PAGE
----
What if testing positive for marijuana wasn't a violation of the NFL's substance abuse policy? In fact, what if possessing marijuana wasn't even against the law in the United States? I found myself pondering these issues last week, after both Ricky Williams and Bam Morris made cannabis-related news.Would Williams have retired if he could keep smoking marijuana? Would Morris, who just completed a five-year prison sentence, have played on if six pounds of marijuana hadn't been found in his trunk back in 1996?And would a team of potheads -- led by the backfield of Williams and Morris -- be able to beat any team in football?I found myself asking all of these questions. And, no, I wasn't high at the time.I see this All-Weed Team defeating all comers. Instead of boring old plays like the "Pro 34 Dive" or the "24 Slant Tight Left," they'd run things called the "Smoked Screen," the "Hail Mary-Jane," or maybe the "Bong Pass." They'd wear uniforms made from hemp and refuse to work out or watch film. They'd get endorsement contracts not with Nike and Gatorade, but with companies that produce liquid masking agents. The locker room would be filled with homemade arts and crafts like water-bottle bongs. And the trainer's room would be stocked with medical marijuana to be used for the treatment of all injuries.With a little research, I put together a fantasy team so . . . umm, loaded -- 11 current or former All-Pros and Pro Bowl players -- that Bam Morris didn't even make the final cut. So without further ado, let's take a look -- even if it is with bloodshot eyes -- at the All-Weed Team. (No sense stalling any further; some pot smokers might be reading this, and their concentration can go pretty quickly.)OFFENSERunning back: Ricky Williams, formerly of the Miami Dolphins. Led NFL in rushing in 2002 with 1,853 yards.The All-Weed Team starts with Williams. With three failures of league drug tests on his record, the former All-Pro even admitted to the Miami Herald last week that his desire to continue smoking pot contributed to his decision to retire. That's some serious dedication to weed. And considering that long-term marijuana might lead to motivational problems, impaired judgment and loss of ambition, it's no wonder Williams thought it wise to give up the millions of dollars remaining on his contract for a life of joblessness and bong hits. He'll get the bulk of the carries on the All-Weed Team.Running back: Jamal Lewis, Baltimore Ravens. Led NFL in rushing in 2003 with 2,066 yards.Lewis was suspended in 2001 for violation of the league's substance abuse policy. (The details of Lewis's two positive tests weren't released by the league, so we can't be absolutely certain about his substance of choice.) But that -- and his current federal indictment in relation to a drug ring -- are enough to put Lewis in our backfield with Williams. It's a backfield that any coach would want to have between the hashish ... er, hashes.Wide receiver: Randy Moss, Minnesota Vikings. All-Pro with 8,375 receiving yards in just six seasons.Moss tested positive for marijuana at Florida State and was kicked off the team before he enrolled at Marshall. He was also charged with possessing a small amount of marijuana in 2002 in relation to a traffic accident, but the charge was dropped after he pleaded guilty to a misdemeanor charge of careless driving and a petty misdemeanor charge of obstructing justice. Like the old saying goes: "A rolling Moss always gets stoned." Or something like that.Wide receiver: Muhsin Muhammad, Carolina Panthers. Former Pro Bowler and eight-year veteran went for 140 yards and a touchdown in last year's Super Bowl.Muhammad pleaded guilty in 2002 to misdemeanor charges of possession of marijuana and carrying a concealed weapon. He also served jail time in 1993 while at Michigan State for violating a probation he was given for possession of marijuana. Muhammad gets the starting nod over other candidates because of his multiple transgressions -- a dedication to ganja that is not taken lightly on this team. Quarterback: Todd Marinovich, formerly of the Raiders. Played two seasons in the NFL after being a first round pick of the Raiders in 1991.Marinovich, now 35, has a long track record with marijuana, including a conviction for cultivation of the plant in 1998. That history earned him a well-deserved nickname: Todd Marijuanavich. The All-Weed Team provides him with his last, best chance to achieve the football stardom he was seemingly destined for since early childhood. Even the world's biggest pothead wouldn't blow an opportunity like this. Probably. His backup? Virginia Tech sophomore Marcus Vick, who threw for 475 yards and two touchdowns as a freshman last season but is currently suspended indefinitely in the wake of charges of marijuana possession and reckless driving.Tight end: O.J. Santiago, Denver Broncos.. Has started 60 games in his seven-year career with four separate organizations.Santiago was charged with misdemeanor marijuana possession in 2001 as a member of the Cleveland Browns. His hold on the All-Weed Team's starting tight end spot will be tightened if he agrees to change his initials to M.J.Center: Mark Stepnoski, formerly of the Dallas Cowboys and Oilers organizations. Five-time Pro Bowl center retired after the 2001 season.Stepnoski has served as president of the Texas chapter of the National Organization for the Reform of Marijuana Laws since his retirement from the game. His presence is needed both on the field and in the locker room so All-Weed Team members can learn how he managed to avoid a single positive drug test during his 13-year career.Offensive line: Nate Newton, formerly of the Dallas Cowboys and Carolina Panthers. Six-time Pro Bowl guard retired after the 1999 season.Despite being 42-years old and out of the game for four years, Newton receives an All-Weed Team spot. In fact, we'll name him a co-captain, along with Ricky Williams, since he was once busted driving around with 213 pounds of marijuana in his van. That's right -- pounds, not ounces. While his No. 1 job on the All-Weed Team will be clearing holes for Williams and Lewis, a close second will be supplying his teammates with some of his primo product.Offensive line: Khiawatha Downey, San Francisco 49ers. Rookie tackle earned Division II All-American honors at Indiana University of PA after 2003 season.Downey twice tested positive for marijuana while in college.Offensive line: Marvel Smith, Pittsburgh Steelers. Fifth-year pro was a second-round draft pick in 2000.Smith was arrested and charged with marijuana possession in 2002. He also tested positive for marijuana while at Arizona State. And you thought the Pittsburgh drug culture died with the Pirates of the late '70s and early '80s.Offensive line: Tra Thomas, Philadelphia Eagles. Two-time Pro Bowler has started every game he has played since joining the Eagles in 1998.Thomas tested positive for marijuana before the 1998 NFL Draft. He claimed it was from second-hand smoke, something he should be breathing a lot of in the All-Weed Team's locker room.DEFENSEDefensive line: Warren Sapp, Oakland Raiders. Perennial Pro Bowler has 77 sacks in his nine-year career.Sapp admitted to a positive test for marijuana while at the University of Miami. He provides the All-Weed Team with bulk in the middle of the defensive line.Defensive line: Keith Hamilton, formerly of the New York Giants. Former All-Pro had 63 sacks over 12-year career that ended after the 2003 season.Hamilton was charged with possession of less than 50 grams of marijuana -- among other drug-related charges -- during a 2003 traffic stop. He'll easily be lured out of his short retirement once he is made aware that there plenty of food available at our postgame spread.Defensive line: Anthony Maddox, Jacksonville Jaguars Rookie from Delta State was the Gulf South Conference's defensive player of the year in 2003, and a fourth-round pick.Originally a Florida State recruit, Maddox was arrested in 1999 for possession of marijuana. He gets named to the All-Weed Team not only for his potential on the defensive line, but also for the valuable connections he has to Florida's fertile, hash-friendly college programs.Defensive line: Cletidus Hunt, Green Bay Packers Has 15 sacks over his five-year career.Hunt tested positive for marijuana at the 1999 NFL scouting combine and twice more after joining the Packers, resulting in a four-game suspension without pay in 2001. His current contract mandates that he must return a portion of his signing bonus if he is suspended again. His All-Weed Team contract mandates no such thing.Linebacker: Ahmad Brooks, University of Virginia. Sophomore is expected to be a top-10 pick if he comes out of school early in 2005.The selection of Brooks is based solely on potential -- both on the field and on the pipe. He pled no contest to marijuana possession in the summer of 2003.Linebacker: Darren Hambrick, free agent. Has been out of the game since 2002 after playing with the Cowboys, Panthers and Browns.Hambrick was charged with fleeing a law enforcement officer and resisting an officer in 2001, after the arresting deputy smelled marijuana wafting from his vehicle during a traffic stop. Hambrick is reunited on the All-Weed Team with former Dallas teammates Stepnoski and Newton, a different kind of "Big Three" to go with the Cowboys' Aikman-Emmitt-Irvin troika in the 1990s.Linebacker: Cornell Brown, Baltimore Ravens. Originally a sixth-round pick, Brown has played in 96 games during his six-year career, recording seven sacks.Brown was arrested for marijuana possession in 2001, but the charge was dropped before trial. Despite the dismissal, no crime-related squad such as the All-Weed Team can go wrong by adding an extra Baltimore Ravens player or two.Defensive back: Chris McAlister, Baltimore Ravens. Pro Bowl cornerback has 14 interceptions and 224 tackles in five-year career.McAlister was charged with possession of marijuana after police found the drug while investigating a burglary at his house. McAlister is currently a holdout with the Ravens, meaning he and Brown will have to smoke apart until an agreement is reached.Defensive back: Rashard Anderson, Carolina Panthers. A first-round selection in the 2000 draft.Anderson has been suspended the last two seasons for violating the league's substance abuse policy. He could be reinstated before the start of the season, but he'll always have an active roster spot on the All-Weed Team.Defensive back: Rodney Artmore, formerly of the Packers. Made Green Bay's team as a rookie free agent in 1999.Artmore was charged with possession of marijuana in 2000 and hasn't played in the NFL since. He makes a triumphant return to football now, though, on the All-Weed Team.Defensive back: Juran Bolden, Jacksonville Jaguars. Recorded seven interceptions over the last two years as a member of the Atlanta Falcons.Bolden was charged in 2003 with marijuana possession and driving a stolen car, which Jacksonville apparently thought was worth a five-year, $13.4 million contract this offseason. The All-Weed Team would definitely match or exceed that offer for his services. Plus, we'd throw in some rolling papers.So there you have it: a team of cannabis aficionados that can hang with anybody in the NFL.And just wait 'til we put together our All-Weed NBA Team. Now pass the pretzels. I've got the munchies.D.J. Gallo is a regular contributor to ESPN The Magazine, as well as the founder and sole writer of the award-winning sports satire site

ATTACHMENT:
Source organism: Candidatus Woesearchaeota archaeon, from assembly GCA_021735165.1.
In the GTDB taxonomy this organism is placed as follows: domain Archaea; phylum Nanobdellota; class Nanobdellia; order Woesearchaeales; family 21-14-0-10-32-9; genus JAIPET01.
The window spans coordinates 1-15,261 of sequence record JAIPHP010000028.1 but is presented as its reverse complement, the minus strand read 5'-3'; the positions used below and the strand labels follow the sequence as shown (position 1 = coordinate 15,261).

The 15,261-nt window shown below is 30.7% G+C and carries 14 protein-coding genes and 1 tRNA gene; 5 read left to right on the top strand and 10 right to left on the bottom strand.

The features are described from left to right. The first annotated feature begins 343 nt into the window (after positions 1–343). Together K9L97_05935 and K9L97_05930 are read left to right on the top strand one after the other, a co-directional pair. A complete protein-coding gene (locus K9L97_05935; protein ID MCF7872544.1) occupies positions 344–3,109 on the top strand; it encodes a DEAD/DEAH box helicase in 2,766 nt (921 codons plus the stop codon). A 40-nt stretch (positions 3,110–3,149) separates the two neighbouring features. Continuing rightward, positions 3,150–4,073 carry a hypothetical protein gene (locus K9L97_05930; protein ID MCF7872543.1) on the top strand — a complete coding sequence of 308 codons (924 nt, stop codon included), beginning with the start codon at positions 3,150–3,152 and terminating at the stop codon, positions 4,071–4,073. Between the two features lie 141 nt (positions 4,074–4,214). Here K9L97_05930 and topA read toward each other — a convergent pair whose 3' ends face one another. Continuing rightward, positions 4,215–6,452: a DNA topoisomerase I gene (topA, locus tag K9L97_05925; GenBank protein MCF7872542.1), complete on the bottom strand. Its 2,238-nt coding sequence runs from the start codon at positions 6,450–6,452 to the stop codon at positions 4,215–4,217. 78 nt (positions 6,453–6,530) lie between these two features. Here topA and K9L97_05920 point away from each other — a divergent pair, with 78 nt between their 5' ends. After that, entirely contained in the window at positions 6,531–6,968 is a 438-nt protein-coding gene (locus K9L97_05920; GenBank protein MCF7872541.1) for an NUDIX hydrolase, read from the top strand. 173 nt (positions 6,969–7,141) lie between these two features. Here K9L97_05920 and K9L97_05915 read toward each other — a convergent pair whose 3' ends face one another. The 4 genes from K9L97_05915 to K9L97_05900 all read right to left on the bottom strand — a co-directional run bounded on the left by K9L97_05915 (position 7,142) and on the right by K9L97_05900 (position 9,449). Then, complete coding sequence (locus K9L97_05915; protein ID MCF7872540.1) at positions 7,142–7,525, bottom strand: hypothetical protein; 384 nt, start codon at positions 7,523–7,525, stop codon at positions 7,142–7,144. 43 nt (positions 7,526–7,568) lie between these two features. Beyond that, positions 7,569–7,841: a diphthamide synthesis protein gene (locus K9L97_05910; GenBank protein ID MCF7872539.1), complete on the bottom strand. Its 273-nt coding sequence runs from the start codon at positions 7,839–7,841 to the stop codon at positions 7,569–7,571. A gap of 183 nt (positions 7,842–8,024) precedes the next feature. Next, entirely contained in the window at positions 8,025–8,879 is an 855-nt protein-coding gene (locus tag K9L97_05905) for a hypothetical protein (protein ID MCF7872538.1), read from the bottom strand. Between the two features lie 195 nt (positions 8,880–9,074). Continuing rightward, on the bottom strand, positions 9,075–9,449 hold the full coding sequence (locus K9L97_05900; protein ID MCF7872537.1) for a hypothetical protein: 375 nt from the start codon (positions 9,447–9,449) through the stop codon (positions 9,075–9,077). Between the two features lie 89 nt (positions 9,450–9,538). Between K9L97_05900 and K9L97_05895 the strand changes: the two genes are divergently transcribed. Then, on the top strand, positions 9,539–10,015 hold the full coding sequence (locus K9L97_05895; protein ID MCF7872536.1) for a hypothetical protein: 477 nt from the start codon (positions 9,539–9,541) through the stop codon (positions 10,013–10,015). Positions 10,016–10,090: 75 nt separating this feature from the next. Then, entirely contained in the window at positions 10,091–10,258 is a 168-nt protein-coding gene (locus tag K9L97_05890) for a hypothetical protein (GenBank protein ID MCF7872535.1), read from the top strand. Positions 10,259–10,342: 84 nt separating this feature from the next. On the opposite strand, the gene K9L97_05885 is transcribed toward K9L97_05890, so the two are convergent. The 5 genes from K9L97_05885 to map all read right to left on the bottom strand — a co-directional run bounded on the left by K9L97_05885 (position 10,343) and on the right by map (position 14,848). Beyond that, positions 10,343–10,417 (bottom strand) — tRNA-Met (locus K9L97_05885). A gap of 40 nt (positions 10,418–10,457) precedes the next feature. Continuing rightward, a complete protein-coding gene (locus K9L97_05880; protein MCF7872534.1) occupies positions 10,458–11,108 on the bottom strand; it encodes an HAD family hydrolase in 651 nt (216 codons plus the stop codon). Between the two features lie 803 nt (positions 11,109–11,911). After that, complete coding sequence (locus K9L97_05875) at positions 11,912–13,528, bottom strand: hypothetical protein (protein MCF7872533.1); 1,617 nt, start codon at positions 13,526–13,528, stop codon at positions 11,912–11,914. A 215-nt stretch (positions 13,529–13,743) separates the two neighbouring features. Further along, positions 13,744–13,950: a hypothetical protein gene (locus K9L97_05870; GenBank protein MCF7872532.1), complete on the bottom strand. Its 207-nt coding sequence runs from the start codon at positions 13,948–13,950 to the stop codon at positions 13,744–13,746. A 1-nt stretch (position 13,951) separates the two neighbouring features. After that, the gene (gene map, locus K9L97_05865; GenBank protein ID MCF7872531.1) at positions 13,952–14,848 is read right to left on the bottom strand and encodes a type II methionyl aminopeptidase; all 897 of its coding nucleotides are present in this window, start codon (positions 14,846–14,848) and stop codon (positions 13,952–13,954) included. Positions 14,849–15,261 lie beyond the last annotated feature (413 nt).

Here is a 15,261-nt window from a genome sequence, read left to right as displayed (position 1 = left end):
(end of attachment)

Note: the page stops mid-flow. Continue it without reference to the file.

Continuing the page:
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Comment #5 posted by dididadadidit on August 02, 2004 at 07:38:46 PT

Urine Testing Everywhere
A read of the want ads in the Sunday papers reveals urine testing as a prerequisite for employment down to the car wash lot attendant level for car rental companies. It truly is everywhere.Perhaps in a second term we can see the Bushies demand seniors pee in a jar to certify they are clean enough to continue getting their social security checks and medicare. Can't have aging hippie terrorists staying well, collecting SS and giving their money to terrorist causes now, can we??
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Comment #4 posted by billos on August 02, 2004 at 03:54:26 PT

Not the way to go, Evans..........................
"You can't beat those people. Whatever they say goes," Evans said of those who police the league's drug policy. "The worst thing you can do, like I did my first couple of years, is try and fight them. I finally just let go. I don't even ask why now, I just do it." We CAN beat these people and we CAN fight them.....If we remain complacent, they win.

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Comment #3 posted by warhater on August 01, 2004 at 22:36:12 PT:

More People Should Do This
Drug tests are Un-American. I would have no problems with tests that measure actual impairment, but hair testing and urine testing are unnecessarily invasive. They also encourage people to use hard drugs. Coke, meth, and heroin can be detected in a urine test for 72 hours. Pot can be detected for 2 weeks or more. I respect Ricky Williams for quiting football. I would like to see him play in Canada as Virgil suggested. It would be poetic justice. I also hope more people defect from companies that drug test. In the 1990's ecomomy we put a nice dent in the drug testing industry. The Bush depression has caused a resurgence in drug tests. Jobs are scarce enough that more people are willing to deal with it. 
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Comment #2 posted by Virgil on August 01, 2004 at 18:47:26 PT

Go North, young man, go North
The importance of this defection from the wonders of a career in the NFL seem to have some similarity to the defectors in the Israeli Army that say they will not commit crimes against the Palestinians.I wish Ricky would take his game to Canada, where he could be a spokesman for how bad the police state in America has become.Welcome to the Cannabis Crusade, Ricky. Some ignorance is harder to kill than others and there is an awful lot of it out there. Fortunately they are lightly armed with mostly old lies and their recruiting is down while the morale of the Free Cannabis camp grows in resolve, number and knowledge, knowing they cannot kill us off, and our biggest bombs are yet to come. 
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Comment #1 posted by The GCW on August 01, 2004 at 17:05:32 PT

Some good insight.
When football players speak out, they don't speak in favor of the drug war policies that confront them.